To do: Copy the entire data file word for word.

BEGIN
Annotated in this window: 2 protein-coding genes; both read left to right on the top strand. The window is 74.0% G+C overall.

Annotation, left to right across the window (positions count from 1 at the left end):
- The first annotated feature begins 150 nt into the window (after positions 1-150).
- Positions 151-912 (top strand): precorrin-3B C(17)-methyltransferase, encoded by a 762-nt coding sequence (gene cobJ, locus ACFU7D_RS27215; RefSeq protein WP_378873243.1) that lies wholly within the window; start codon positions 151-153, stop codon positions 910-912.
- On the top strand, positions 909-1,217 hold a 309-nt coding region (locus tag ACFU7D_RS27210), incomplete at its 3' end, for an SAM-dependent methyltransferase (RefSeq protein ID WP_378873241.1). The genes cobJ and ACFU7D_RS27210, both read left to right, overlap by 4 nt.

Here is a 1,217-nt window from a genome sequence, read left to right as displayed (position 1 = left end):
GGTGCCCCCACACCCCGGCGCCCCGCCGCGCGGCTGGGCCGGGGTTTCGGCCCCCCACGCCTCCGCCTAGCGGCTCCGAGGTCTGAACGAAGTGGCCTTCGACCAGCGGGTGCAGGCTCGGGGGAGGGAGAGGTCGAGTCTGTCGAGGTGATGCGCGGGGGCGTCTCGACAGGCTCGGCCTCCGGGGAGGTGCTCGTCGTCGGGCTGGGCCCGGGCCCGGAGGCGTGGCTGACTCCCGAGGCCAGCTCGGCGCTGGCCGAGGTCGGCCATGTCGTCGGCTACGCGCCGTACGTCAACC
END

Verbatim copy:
Annotated in this window: 2 protein-coding genes; both read left to right on the top strand. The window is 74.0% G+C overall.

Annotation, left to right across the window (positions count from 1 at the left end):
- The first annotated feature begins 150 nt into the window (after positions 1-150).
- Positions 151-912 (top strand): precorrin-3B C(17)-methyltransferase, encoded by a 762-nt coding sequence (gene cobJ, locus ACFU7D_RS27215; RefSeq protein WP_378873243.1) that lies wholly within the window; start codon positions 151-153, stop codon positions 910-912.
- On the top strand, positions 909-1,217 hold a 309-nt coding region (locus tag ACFU7D_RS27210), incomplete at its 3' end, for an SAM-dependent methyltransferase (RefSeq protein ID WP_378873241.1). The genes cobJ and ACFU7D_RS27210, both read left to right, overlap by 4 nt.

Here is a 1,217-nt window from a genome sequence, read left to right as displayed (position 1 = left end):
GGTGCCCCCACACCCCGGCGCCCCGCCGCGCGGCTGGGCCGGGGTTTCGGCCCCCCACGCCTCCGCCTAGCGGCTCCGAGGTCTGAACGAAGTGGCCTTCGACCAGCGGGTGCAGGCTCGGGGGAGGGAGAGGTCGAGTCTGTCGAGGTGATGCGCGGGGGCGTCTCGACAGGCTCGGCCTCCGGGGAGGTGCTCGTCGTCGGGCTGGGCCCGGGCCCGGAGGCGTGGCTGACTCCCGAGGCCAGCTCGGCGCTGGCCGAGGTCGGCCATGTCGTCGGCTACGCGCCGTACGTCAACC